“Truth without love is brutality, and love without truth is hypocrisy.” Those words from Warren Wiersbe are profound & perpetually relevant.
If we relate to each other only on the basis of truth, then our relationship is going to be hard and harsh and. All the information you get from me will be reliable because it is accurate, but it may do you no good because it will be delivered to you without any regard for how it lands on you. It typically makes the person you are talking to defensive to the point that they won’t even hear the truth that you are trying to tell and that they really need to hear.
“Truth without love is brutality” and it often is not helpful because it is hard to receive.
But love without truth doesn’t help either. If we relate to each other only on the basis of love, we would probably make each other feel good ,because we would always be affirming and encouraging each other. We would overlook each others flaws and shortcomings because we wouldn’t want to hurt each others feelings and would simply leave many true things unsaid because we wouldn’t want to make each other feel bad. This concept would not help us grow and develop very much. Why? Because truth means so little that we would be willing to leave each other thinking & acting wrongly because of fear of the truth hurting, so we will not say and do what sometimes should be said and done for each others best interest. We are motivated by love, but at the expense of truth.
“Love without truth is hypocrisy” and it is often not helpful because it will not tell you what you sometimes need to hear. Most of us tend toward one or the other of these types of extremes. Some people are very loving. Their words are always positive, affirming and encouraging, but often not as forthcoming and truthful as they should be. Other people seem to have no problem speaking truth, but they do it in unloving and unkind ways. It’s like they don’t really care if you receive the truth, they just care about getting it right. They regard launching truth bombs—even if it results in a scorched earth in their hearers—as edifying speech.
Those who are God’s children cannot be satisfied to be merely loving or truthful. We must seek to grow more and more like Him so that we come to be both loving and truthful.
Scripture repeatedly calls us to keep these two virtues closely connected in the way that we live our lives. In Ephesians 4 Paul tells us that doing so is integral to spiritual maturity, which he describes as the opposite of being like children who are “tossed to and fro by the waves and carried about by every wind of doctrine, by human cunning, by craftiness in deceitful schemes” (14). Immediately after characterizing spiritual immaturity this way, he writes, “Rather, speaking the truth in love, we are to grow up in every way into him who is the head, into Christ” (15).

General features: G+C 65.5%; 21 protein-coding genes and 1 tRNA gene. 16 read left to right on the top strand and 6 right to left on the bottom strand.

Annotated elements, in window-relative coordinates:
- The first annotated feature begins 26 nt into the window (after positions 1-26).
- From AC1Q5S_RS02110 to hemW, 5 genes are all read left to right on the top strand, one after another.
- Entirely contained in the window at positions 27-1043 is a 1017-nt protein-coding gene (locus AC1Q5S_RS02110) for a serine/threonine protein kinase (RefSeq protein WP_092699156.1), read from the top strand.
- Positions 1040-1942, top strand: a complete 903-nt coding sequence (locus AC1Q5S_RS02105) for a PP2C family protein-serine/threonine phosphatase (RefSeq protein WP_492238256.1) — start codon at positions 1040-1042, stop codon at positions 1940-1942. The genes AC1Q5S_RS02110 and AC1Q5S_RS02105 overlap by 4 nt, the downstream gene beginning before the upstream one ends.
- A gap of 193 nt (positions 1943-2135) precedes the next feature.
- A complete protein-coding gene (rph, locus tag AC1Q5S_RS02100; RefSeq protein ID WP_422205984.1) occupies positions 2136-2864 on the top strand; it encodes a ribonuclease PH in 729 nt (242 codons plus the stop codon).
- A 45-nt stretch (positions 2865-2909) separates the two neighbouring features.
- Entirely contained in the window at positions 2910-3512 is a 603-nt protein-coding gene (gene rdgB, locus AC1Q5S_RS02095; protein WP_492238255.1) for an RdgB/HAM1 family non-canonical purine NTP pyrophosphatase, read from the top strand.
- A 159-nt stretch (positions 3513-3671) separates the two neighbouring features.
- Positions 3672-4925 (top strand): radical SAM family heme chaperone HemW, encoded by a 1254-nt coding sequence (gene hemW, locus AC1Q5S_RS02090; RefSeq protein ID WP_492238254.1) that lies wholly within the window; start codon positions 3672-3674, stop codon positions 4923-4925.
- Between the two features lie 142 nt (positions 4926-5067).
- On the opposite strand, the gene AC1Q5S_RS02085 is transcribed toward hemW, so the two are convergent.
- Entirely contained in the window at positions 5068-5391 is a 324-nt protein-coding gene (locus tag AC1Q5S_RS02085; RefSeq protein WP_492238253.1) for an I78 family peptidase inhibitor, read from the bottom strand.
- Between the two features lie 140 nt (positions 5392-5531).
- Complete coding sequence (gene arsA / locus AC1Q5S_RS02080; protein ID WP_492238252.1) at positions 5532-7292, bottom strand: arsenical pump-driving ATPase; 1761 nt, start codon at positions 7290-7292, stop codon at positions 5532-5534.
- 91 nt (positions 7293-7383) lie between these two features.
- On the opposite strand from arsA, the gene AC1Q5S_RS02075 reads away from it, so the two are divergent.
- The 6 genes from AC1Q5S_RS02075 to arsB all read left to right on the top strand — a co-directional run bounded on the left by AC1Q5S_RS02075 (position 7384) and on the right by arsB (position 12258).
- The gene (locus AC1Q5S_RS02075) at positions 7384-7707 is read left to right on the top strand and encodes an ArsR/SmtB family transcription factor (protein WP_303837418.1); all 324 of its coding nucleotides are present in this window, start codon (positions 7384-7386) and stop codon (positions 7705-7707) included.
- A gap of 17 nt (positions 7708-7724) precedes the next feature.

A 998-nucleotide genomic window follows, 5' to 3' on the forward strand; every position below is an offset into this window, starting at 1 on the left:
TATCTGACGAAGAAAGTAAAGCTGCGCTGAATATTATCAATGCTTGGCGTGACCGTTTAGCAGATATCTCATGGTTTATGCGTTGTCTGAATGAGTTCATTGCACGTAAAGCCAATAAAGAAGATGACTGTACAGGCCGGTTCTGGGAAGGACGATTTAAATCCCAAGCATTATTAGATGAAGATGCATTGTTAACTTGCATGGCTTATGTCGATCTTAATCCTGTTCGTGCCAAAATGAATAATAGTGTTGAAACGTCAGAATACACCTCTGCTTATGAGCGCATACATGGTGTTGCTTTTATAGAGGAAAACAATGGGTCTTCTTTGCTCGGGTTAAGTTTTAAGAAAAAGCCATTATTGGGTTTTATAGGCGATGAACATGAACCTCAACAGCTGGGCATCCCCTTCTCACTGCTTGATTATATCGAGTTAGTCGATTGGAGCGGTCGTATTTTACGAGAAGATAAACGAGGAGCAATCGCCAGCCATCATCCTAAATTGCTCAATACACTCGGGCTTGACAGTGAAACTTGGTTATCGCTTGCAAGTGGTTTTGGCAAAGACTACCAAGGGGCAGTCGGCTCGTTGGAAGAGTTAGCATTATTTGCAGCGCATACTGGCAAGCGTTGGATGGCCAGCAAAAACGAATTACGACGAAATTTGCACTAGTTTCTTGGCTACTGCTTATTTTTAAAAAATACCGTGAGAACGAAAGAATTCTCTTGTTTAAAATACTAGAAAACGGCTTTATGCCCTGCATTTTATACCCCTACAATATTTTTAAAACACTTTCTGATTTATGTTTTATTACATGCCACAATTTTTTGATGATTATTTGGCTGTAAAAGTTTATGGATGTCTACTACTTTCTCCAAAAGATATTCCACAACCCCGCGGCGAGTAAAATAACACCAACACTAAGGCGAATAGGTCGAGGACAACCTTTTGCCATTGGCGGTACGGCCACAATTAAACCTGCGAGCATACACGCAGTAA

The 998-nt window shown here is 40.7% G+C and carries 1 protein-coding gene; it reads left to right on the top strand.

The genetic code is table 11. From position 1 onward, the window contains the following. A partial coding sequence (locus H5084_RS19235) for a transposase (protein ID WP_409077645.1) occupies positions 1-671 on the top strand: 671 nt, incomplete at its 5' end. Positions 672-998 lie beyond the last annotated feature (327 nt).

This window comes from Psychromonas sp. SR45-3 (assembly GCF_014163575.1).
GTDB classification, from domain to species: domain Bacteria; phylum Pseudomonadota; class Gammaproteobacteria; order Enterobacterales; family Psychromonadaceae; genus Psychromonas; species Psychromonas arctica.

“Speaking the truth is love” is contrasted to spiritual immaturity. In other words, both being loving without being truthful and being truthful without being loving are evidence of spiritual childishness. Christians are to grow into Christlikeness. That is the good goal toward which God is working all things together in our live (Romans 8:28-29). It would be helpful for us to consider, then, what Jesus Christ is like, especially in the way that He displays the virtues of truth and love.
A shorthand way to summarize what the New Testament teaches us about this is to say that Jesus is both truth personified and love personified. He blatantly claimed the former—“I am the way, the truth and the life” (John 14:6)—while incontrovertibly demonstrating the latter—“Greater love has no one than this, that someone lay down his life for his friends” (John 15:13). God is love. As the God-man, Jesus was love walking. We see Him deal with people in truth and love throughout His earthly ministry. His encounter with the Samaritan woman at the well exemplifies this. The fact that He talked to her at all, crossing cultural and social boundaries demonstrated unusual love. He also, however, truthfully addressed her multiple adulterous relationships. He didn’t let her pretend simply to be a single, unwed lady. Rather He lovingly and truthfully spoke to her in order to help her see her need for new life and forgiveness which are found in Him alone (John 4:1-30).
The way for Christians to grow in both truth and love is to grow in Christ. To know Him more intimately. To trust Him more readily. To grow in His grace and knowledge by having our minds renewed daily as the Spirit teaches us His word here is what Paul says in the Love chapter. You cannot honor truth without also being loving. In 1 Corinthians 13:2 Paul writes, “If I… understand all mysteries and all knowledge [that’s truth]… but have not love, I am nothing.” If you are satisfied to be full of truth while lacking in love, know this—the truth of God’s Word that you think you are so full of and that you honor, says you are nothing.
In the same way, it is impossible genuinely to love without honoring truth. Why? Because genuine love “rejoices in truth” (1 Corinthians 13:6) and seeks the welfare of the one being loved. People can only be helped by knowing the truth. If you think you are being loving while downplaying truth, you really aren’t. You are sinning against love.
As followers of Christ, we must never be satisfied to be merely loving or truthful. Rather, we should strive to be as John when he said to the church “Whom I love in truth”
And in loving each other in truth we are proclaiming and representing Jesus to each other.
May God richly bless you